Tuesday, January 6, 2009

Darning socks

I've learned to darn socks and did a pretty good job of it - as in it looks ok and feels ok.

I noticed when I washed my socks, that the first one I made (and wore with a slipper for the other foot, was looking a little thin in spots. I realized that if I didn't do something NOW, I wasn't going to have that sock in a wearable condition for much longer. And since it took me NINE months to get knit, I wasn't giving up on it and toss it.

So...I Googled "darning" and found several websites that showed or told how to darn.

I started out using an egg. No, not a darning egg. I don't have one of those. I went to the fridge and got...an egg. Worked pretty well for the smaller areas, but I had the sole of the foot that needed major work. So...I got a burned-out lightbulb and hey, that did the trick and it has that "neck" on it that made a really good handle.

I guess I should have taken pictures, but I forgot. Again. sigh

I used a mixture of methods. On some small areas, I did a "swiss darn" aka "duplicate stitching". On the larger, really thin areas, I just "rewove" the missing yarn, over and under or along side the existing stitches.

Also, since these were 100% wool, I left a short bit of wool on each end of length of wool I was darning with and didn't make any knots. I didn't want to be walking on knots or hard spots and knew the wool would felt. The darning felt weird next to my skin for the first day I wore them (worsted weight socks that I wear around the house), but then it packed down and feels fine now. I had enough yarn left over to make another pair of socks, so there was more than enough matching yarn to darn with.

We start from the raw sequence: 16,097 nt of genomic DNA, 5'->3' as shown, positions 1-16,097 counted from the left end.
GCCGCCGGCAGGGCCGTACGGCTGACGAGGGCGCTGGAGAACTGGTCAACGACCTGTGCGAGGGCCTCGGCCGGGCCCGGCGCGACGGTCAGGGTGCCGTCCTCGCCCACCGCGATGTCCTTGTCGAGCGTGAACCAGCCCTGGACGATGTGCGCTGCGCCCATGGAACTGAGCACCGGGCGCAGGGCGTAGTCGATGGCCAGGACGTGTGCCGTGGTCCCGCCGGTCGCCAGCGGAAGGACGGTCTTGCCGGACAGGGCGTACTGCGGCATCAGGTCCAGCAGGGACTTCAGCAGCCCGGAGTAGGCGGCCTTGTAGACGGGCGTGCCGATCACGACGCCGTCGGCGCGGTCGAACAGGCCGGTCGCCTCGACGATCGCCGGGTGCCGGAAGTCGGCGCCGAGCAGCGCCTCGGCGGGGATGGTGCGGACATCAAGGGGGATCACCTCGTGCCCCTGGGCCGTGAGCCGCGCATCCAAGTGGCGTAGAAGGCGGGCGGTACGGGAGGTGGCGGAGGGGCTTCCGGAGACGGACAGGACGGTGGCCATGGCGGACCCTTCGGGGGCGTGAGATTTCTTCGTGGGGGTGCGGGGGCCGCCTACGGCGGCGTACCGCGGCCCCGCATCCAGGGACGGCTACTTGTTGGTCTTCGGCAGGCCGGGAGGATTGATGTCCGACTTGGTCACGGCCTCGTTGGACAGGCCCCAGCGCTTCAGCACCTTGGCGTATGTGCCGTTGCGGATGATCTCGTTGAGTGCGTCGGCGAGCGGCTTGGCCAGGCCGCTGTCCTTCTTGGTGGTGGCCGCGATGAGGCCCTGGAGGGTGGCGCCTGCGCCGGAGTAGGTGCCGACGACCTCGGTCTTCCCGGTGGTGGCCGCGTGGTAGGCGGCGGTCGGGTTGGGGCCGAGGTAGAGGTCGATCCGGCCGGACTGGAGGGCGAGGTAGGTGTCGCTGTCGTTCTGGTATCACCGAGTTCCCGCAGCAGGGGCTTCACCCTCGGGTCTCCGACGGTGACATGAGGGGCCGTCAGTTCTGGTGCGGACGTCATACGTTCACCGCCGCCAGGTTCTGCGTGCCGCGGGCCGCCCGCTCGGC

If my darning hadn't worked, I was looking at just knitting another bottom for them. I've done that with a slipper-sock I knitted for my son. It didn't look pretty - most of the bottom was missing, but it's good enough for him to wear to slide around the house in and he said it didn't feel uncomfortable. But then again, it was a double-soled sock and it was the bottom sole that he wore through, with some help from a certain puppy dog who will remain unnamed.

Here are the websites I used:





I also used this technique:


And then here's a good video of how it's done. Make sure you watch to the end, they have some tips in there on what to do and also so the finished darn with a nearly matching color.


I'm sorry that I don't have live links. Today, for some reason, I can not get the hyper-links to set up correctly. Either the published blog give me a blank spot where the link should be or it won't publish at all with the html code. sigh

Happy knit repairing.


Lib said...

Hi Darlene,
I had to smile when I read this post!I was taught to darn with a light bulb.:o)
Hope you're having a good wk.

Anne Bradshaw. said...

Great post! Good for you, getting back to basics and being economical with socks.

You might be interested in a new book contest running on my blog today. Helps us all when it comes to economizing. It's a good one :-)

mens socks said...

Hm. You are really excited with the socks I guess. wish you the best with the time.

Pokeberry Mary said...